Before attaching the bottom board, I realized that we drilled one of the pocket holes for attaching our face frame to low and the bottom plywood board was going to cover it up.
So, Brandon re-drilled the hole higher up as I explained in step #2.
Attach the bottom plywood board to the side boards. Attach the bottom of the board 3/4″ up from the bottom of the side boards so the face frame and bottom shelf will be aligned with each other.
Make sure the pocket holes are on the underneath side.
Tip: We placed our back support boards in place to help hold everything together while clamping. You can see this in action in the DIY garage cabinet video!
After I attached the bottom of the cabinet to the sides of the cabinet, I installed the back support boards to complete the frame of the cabinet. These help hold everything together and will be used for screwing the cabinet into the wall studs.
At this point, check to make sure your cabinet frame is square! It makes everything easier when installing the face frame and doors for the DIY garage cabinets.
A 1/4″ backing board can be used to cover the back boards with pocket holes if desired. We did this for our DIY wall cabinets in our laundry room, but since these are just DIY garage storage cabinets I didn’t bother to do it.
You could also install the pocket holes facing the wall side too if you don’t want to see them!
4. Build the face frame of the garage cabinets DIY
For the face frame construction, we are using premium 1x2s.
Measure the exact height and width of your cabinet frame. It should be 30″ tall x 30″ wide. If there are any slight variations make sure to adjust the following face frame cuts for those differences.
Use a miter saw and make the following cuts from the 1x2s for the cabinet face frame:
- (2) 1×2 @ 30″ (cabinet face frame sides)
- (2) 1×2 @ 27″ (cabinet face frame top and bottom)
Just like with our laundry room DIY wall cabinets and our kitchen built in cabinet, we built the face frame separately before attaching it to the cabinet frame.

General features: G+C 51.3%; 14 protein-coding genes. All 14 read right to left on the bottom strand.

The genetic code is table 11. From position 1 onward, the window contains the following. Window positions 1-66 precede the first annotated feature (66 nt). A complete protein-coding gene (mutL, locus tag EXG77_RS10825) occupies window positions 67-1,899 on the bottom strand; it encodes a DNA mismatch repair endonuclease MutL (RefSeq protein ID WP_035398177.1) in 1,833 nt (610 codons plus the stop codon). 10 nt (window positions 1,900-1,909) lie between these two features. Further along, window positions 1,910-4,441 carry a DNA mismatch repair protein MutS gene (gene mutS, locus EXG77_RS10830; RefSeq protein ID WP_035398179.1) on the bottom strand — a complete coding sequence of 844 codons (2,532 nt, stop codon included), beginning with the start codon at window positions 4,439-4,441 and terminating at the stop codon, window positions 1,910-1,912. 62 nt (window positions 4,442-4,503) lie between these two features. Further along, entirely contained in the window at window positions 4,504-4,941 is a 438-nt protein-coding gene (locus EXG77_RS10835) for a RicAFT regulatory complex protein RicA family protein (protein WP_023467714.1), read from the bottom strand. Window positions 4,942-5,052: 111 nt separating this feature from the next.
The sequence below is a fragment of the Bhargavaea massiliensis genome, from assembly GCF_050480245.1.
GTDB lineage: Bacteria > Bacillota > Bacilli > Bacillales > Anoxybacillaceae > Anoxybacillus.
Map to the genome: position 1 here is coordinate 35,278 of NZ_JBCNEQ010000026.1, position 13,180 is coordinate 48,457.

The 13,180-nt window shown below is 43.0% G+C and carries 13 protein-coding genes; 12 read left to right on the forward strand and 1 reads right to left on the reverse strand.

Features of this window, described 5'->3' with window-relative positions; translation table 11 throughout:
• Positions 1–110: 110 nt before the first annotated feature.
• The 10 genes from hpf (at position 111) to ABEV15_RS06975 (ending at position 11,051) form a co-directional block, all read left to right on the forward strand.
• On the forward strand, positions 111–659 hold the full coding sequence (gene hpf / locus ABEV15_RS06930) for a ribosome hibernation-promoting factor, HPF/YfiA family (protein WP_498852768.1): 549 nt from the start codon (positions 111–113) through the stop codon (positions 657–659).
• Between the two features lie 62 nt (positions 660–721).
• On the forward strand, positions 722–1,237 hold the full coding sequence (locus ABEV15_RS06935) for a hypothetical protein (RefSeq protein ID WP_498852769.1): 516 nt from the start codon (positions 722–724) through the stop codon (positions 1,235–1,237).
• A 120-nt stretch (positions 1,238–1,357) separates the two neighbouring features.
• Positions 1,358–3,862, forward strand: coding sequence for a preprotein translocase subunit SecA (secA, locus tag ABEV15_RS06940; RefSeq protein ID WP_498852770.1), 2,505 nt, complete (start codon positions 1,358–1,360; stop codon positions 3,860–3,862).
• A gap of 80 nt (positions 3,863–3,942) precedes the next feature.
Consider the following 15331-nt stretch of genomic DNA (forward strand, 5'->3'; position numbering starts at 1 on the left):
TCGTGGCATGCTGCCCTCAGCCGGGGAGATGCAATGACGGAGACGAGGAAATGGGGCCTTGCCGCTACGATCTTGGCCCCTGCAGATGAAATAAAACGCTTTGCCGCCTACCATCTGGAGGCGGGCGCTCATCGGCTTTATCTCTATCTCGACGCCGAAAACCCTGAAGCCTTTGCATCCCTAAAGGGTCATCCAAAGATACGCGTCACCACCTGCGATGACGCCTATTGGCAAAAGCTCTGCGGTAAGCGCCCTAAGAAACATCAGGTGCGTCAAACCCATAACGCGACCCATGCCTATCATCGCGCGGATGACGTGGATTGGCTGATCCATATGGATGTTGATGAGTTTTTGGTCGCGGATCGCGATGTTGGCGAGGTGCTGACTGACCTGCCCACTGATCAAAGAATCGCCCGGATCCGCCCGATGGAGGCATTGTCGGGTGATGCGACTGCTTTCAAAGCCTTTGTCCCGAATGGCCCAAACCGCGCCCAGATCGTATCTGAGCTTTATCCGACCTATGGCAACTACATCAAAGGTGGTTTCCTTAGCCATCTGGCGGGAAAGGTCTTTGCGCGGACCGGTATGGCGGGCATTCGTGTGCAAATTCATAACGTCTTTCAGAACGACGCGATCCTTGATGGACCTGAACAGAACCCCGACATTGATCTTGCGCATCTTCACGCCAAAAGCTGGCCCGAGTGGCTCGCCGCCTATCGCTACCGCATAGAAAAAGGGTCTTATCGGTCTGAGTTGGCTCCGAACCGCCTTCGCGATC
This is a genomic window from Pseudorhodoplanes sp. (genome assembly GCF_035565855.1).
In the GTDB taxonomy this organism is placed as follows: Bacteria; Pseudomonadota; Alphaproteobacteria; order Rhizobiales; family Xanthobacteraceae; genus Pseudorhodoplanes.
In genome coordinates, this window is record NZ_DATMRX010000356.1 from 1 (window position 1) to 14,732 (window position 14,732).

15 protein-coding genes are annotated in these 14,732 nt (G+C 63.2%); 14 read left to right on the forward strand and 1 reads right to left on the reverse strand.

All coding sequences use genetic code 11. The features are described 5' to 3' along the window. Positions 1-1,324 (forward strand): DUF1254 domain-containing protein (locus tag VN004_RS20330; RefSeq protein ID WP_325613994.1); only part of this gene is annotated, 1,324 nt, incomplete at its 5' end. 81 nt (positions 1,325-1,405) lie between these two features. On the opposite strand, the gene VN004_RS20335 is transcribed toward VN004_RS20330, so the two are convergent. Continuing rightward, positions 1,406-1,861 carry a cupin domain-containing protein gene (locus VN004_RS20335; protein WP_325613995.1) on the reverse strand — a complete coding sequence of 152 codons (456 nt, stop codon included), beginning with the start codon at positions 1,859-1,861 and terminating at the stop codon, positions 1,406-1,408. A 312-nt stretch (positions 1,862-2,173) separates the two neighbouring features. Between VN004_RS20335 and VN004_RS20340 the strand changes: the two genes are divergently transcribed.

Add pocket holes to the face frame top and bottom boards:
- (2) 1×2 @ 27″ (cabinet face frame bottom)
I used wood glue and 1 1/4″ Kreg screws again for attaching them together.
5. Attach the face frame to the cabinet box
We are going to use pocket holes to attach the face frame to the cabinet for an extra strong connection since our door hinges will be attached directly to the face frame.
We are using the pocket holes we drilled in step #2 on the side plywood boards along with 1 1/4″ Kreg pocket hole screws and wood glue.
This is the same face frame connection method we used for our kitchen DIY built in cabinets.
However, for our laundry room DIY wall cabinets and entryway DIY built in cabinet, we just used brad nails and wood glue because those were inset style doors, not face frame, overlay doors.
These pocket holes will be visible when the cabinet is open, but this doesn’t bother me since they are on the inside of the cabinet and they are garage cabinets. If they do bother you, you can always fill them!
Alternatively, you could attach the face frame with just wood glue and nails instead. Make sure to use a generous amount of wood glue.
After the face frame was attached on the sides with Kreg screws, I did add two brad nails into the top and bottom boards. This isn’t totally necessary, I just like everything to be a tight fit with no little gaps.
6. Build the DIY cabinet doors
For the doors we are making face frame, ½” overlay cabinet doors with a shaker style. This means that the doors will overlay the face frame by 1/2″ on the top, bottom, and sides of the face frame.
To make these even easier, you could do just a slab, flat front style door using just a piece of plywood. But I love the shaker door look and they are very easy to make with no special cuts based on the method I am using.
Cut the cabinet door frame lumber to size from the 1×3. The following cut measurements are for an 1/8″ gap between the doors and a 1/2″ door overlay over the face frame:
- (4) 1×3 @ 8 15/16″ for door rails (horizontal boards)
- (4) 1×3 @ 28″ for door stiles (vertical boards)
Next add pocket holes to the door rails on both ends. Make sure to set the Kreg Jig for 3/4″ wood.
I assembled the cabinet door frames the same way as the face frame, using 1 1/4″ Kreg screws and wood glue.
7. Drill hinge holes on the cabinet doors and finish building the doors
**For installing the door, make sure to follow the directions that came with the overlay door hinges you are using.**
The next step is to drill the holes for our door hinges. We drilled them 3 1/2″ from the top/bottom of the door stiles.
Brandon used our Kreg Concealed Door Hinge Jig for this step which makes it super easy.
We’ve used this jig on many of our door builds, including our DIY wall cabinets, entryway DIY built in cabinet door, and DIY bathroom vanity doors.
The last step for the doors is to attach the ¼” plywood backing board (cut in step #1) with 3/4″ screws. This method makes building these doors super easy and quick.